Adapted from 2011 Drake Pharmacy and Health Sciences Day Keynote Address
Every pharmacist is a leader, but does that mean every pharmacist has a title? No! The concept of Big L and Little L has been around for awhile but really became more commonplace in pharmacy discussions after Sara White’s report, “Will There Be a Health-Systems Pharmacy Leadership Crisis?”. When we talk about leadership as an obligation and that every pharmacist must be a leader, we are not saying that every pharmacist has to have a title depicting leadership (i.e. Director of Pharmacy, Pharmacist In Charge, Manager, etc). We recognize that both Big L and Little L leaders are crucial in moving things along.
Big L leaders are the “assigned” leaders that often have designated leader titles. These Big L leaders are obvious, traditional, in a position of authority, and the leader of the pack. Little L leaders aren’t quite as obvious. These are those who primarily influence without a title or official authority. Little L leaders accept responsibility. By nature of the profession, pharmacists accept responsibility and influence so all are Little L leaders by default. Many pharmacists must also step up and be Big L leaders, as well. Regardless of where you fall in the Big L / Little L categorization – remember it will take BOTH to evolve the profession.
In fact, leaders in pharmacy have already helped evolve their role in the past. Until 1969, the APHA code of ethics stated that, “The primary obligation of pharmacy is the service it can render to the public in safeguarding the preparation, compounding, and dispensing of drugs and the storage and handling of drugs and medical supplies. The pharmacist does not discuss the therapeutic effects or composition of a prescription with a patient. When such questions are asked, he suggests that the qualified practitioner [i.e., physician or dentist] is the proper person with whom such matters should be discussed.” So how did we come so far in only thirty-five years? It all comes down to the fact that every pharmacist is a leader and this leadership role has evolved the profession as we know it today.
Really, it is a no-brainer. As a pharmacist or other health care provider, you hold your patients’ outcomes as paramount. Regardless of what type of pharmacy practice you choose to pursue, you will find (and some of you might already be finding this on your rotations or in some of your part-time employment) that the responsibility of taking care of patients and optimizing their medication therapy is what keeps you on your toes, engaged in the day-to-day, and sometimes even up at night. Whether you are hoping to “influence” a patient to be compliant with their medications, “influence” another member of the healthcare team to make the right therapy decision, or “influence” a better practice process to ensure the safety of our patients and our colleagues, you are inherently influencers, or leaders, when you practice pharmacy.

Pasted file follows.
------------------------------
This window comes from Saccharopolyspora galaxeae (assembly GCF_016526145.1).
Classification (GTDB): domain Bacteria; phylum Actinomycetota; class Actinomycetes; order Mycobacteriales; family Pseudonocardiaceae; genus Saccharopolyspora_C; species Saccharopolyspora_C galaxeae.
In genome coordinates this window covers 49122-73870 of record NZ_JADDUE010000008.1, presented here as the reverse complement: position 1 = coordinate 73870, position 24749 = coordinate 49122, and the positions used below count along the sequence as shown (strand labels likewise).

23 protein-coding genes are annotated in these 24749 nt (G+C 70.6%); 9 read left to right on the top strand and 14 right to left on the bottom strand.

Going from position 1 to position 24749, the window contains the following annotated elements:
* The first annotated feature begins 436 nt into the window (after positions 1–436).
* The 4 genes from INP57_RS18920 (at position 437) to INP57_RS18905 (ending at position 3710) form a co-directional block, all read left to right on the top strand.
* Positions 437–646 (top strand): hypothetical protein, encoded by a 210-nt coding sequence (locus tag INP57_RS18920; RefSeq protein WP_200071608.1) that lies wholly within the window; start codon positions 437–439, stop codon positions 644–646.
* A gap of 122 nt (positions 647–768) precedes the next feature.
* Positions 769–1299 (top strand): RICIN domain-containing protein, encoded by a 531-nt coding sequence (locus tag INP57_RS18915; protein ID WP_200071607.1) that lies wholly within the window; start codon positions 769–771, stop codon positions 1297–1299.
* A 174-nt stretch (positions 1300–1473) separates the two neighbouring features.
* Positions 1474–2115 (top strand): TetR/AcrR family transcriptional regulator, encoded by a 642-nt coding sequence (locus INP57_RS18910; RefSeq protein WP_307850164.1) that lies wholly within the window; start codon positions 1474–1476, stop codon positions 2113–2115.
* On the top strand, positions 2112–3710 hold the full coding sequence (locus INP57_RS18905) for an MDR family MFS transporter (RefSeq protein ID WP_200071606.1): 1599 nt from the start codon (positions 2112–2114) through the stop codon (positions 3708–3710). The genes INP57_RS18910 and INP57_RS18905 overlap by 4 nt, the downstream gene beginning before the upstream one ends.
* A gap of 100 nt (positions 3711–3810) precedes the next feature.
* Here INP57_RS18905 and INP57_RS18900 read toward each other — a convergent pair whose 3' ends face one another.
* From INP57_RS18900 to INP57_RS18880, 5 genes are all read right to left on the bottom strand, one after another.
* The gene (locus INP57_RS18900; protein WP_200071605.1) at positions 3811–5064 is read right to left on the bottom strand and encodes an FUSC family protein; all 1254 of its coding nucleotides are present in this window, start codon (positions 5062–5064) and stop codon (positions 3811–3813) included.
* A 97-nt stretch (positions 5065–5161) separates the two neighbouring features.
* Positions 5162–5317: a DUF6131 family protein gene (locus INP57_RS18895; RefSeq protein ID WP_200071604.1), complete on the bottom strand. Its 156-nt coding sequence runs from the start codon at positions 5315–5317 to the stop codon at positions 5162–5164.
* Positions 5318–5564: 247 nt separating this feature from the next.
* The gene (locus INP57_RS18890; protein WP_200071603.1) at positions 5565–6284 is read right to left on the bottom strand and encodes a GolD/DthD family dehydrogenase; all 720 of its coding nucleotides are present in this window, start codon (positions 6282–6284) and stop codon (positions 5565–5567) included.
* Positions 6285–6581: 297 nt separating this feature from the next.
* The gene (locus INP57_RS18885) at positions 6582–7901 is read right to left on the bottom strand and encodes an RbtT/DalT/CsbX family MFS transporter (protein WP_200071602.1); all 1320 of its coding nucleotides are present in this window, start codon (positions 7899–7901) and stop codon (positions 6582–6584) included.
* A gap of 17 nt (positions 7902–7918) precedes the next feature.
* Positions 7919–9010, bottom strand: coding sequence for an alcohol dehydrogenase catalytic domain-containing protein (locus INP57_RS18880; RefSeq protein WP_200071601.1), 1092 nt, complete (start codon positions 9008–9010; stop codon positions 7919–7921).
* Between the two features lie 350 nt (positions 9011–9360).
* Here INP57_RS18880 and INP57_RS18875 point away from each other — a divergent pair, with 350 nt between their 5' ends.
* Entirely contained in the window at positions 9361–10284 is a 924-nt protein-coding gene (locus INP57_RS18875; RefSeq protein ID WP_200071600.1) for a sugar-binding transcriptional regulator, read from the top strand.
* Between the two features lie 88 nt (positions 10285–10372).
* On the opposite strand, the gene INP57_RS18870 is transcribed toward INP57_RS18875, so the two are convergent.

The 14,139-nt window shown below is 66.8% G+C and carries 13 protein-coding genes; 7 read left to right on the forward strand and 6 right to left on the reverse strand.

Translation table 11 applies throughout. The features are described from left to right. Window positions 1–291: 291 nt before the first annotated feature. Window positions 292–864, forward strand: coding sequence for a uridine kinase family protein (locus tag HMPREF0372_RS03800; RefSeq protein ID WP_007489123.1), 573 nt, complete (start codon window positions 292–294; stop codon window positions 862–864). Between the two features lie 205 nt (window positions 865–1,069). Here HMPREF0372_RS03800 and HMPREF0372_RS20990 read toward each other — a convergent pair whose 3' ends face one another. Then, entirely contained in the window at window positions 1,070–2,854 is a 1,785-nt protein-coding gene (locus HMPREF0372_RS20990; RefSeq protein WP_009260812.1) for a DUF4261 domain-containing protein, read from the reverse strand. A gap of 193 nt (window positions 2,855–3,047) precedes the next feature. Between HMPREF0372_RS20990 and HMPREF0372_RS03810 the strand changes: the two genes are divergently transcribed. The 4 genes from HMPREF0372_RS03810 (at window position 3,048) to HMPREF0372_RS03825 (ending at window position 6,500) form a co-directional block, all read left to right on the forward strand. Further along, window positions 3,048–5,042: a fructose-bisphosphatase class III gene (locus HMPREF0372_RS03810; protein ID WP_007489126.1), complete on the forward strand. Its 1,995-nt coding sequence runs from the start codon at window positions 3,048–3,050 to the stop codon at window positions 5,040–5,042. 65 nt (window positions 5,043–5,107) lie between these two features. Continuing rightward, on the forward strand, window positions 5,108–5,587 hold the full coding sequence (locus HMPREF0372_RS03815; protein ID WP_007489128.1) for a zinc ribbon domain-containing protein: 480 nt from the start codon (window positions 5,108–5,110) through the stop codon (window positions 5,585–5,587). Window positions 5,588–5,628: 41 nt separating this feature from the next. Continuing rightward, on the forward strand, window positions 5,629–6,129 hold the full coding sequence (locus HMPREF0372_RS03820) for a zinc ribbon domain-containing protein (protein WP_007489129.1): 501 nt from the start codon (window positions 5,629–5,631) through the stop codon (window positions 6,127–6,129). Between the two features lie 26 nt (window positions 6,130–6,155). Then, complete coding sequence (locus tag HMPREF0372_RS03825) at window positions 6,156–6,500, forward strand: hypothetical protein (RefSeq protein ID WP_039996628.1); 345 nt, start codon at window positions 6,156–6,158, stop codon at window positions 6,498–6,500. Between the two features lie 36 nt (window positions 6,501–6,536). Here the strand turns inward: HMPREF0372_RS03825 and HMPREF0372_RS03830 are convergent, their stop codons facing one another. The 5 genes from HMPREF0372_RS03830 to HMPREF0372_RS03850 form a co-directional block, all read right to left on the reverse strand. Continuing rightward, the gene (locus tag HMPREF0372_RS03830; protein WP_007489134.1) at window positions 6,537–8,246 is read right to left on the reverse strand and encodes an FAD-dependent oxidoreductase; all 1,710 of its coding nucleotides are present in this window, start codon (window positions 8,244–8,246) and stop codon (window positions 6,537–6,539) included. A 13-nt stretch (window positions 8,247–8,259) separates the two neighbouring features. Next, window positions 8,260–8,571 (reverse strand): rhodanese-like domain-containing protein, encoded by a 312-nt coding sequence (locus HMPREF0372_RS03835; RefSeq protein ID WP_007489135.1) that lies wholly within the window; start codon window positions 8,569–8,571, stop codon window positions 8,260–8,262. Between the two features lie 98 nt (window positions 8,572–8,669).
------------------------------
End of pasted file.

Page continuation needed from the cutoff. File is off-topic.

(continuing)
As we look at the future, this role is becoming even more relevant as the public expects you to be a leader in:
ASHP and the ASHP Research and Education Foundation have developed this practice model and are currently in the midst of the Pharmacy Practice Model Initiative (PPMI). A PPMI summit was held in November, 2010, where thought leaders convened to discuss and identify a futuristic practice model for hospitals and health systems that supports the most effective use of pharmacists as direct patient care providers. Summits or conferences such as this have had a telling history in pharmacy. In 1985, the Hilton Head Conference really gave birth to the role of pharmacists in clinical practice. In 1993, the San Antonio Conference focused on the implementation of pharmaceutical care. These are commonplace and easily recognized aspects of practice now, but these conferences have a reputation for being the start of something big. In this instance, the PPMI will be the basis for developing a new practice model and, as students and soon-to-be new practitioners, YOU will be responsible for leading this evolution.
Now, I know, especially as students with exams, rotations, extracurricular activities, and student loans on your mind, it is not always that easy to focus on some of these broader, public expectations. So let’s briefly look at this from a “What’s in it for me?” perspective.
The first one – and this should get your attention - the pharmacy employment environment is changing. For many years we were in a shortage situation and it was not hard for pharmacists to find employment everywhere. That is no longer the case and every pharmacist needs to be able to display unique attributes that give one a competitive advantage. It really comes down to the difference between being an employed versus an unemployed pharmacist. Embracing leadership philosophies and skills can make you an attractive hire on many fronts.
Secondly, personal satisfaction and creating your own environment really go hand-in-hand. Nothing annoys me more to hear a pharmacist (or anyone else for that matter) whine about their current employment situation. My first thought is always quit being lazy and do something about it. Change your situation. Influencing change in your work environment can result in a better situation that gives you satisfaction and helps the organization. Don’t fall into the trap of the unhappy, complaining pharmacist who is only unhappy because he/she hasn’t made any effort to lead change in order to create a more positive situation. Being an influencer, or a leader, in pharmacy is important for yourself and your profession.
“The Pharmacy Leadership Field Guide,” a recently published book from ASHP, offers key points on leadership in the field of pharmacy.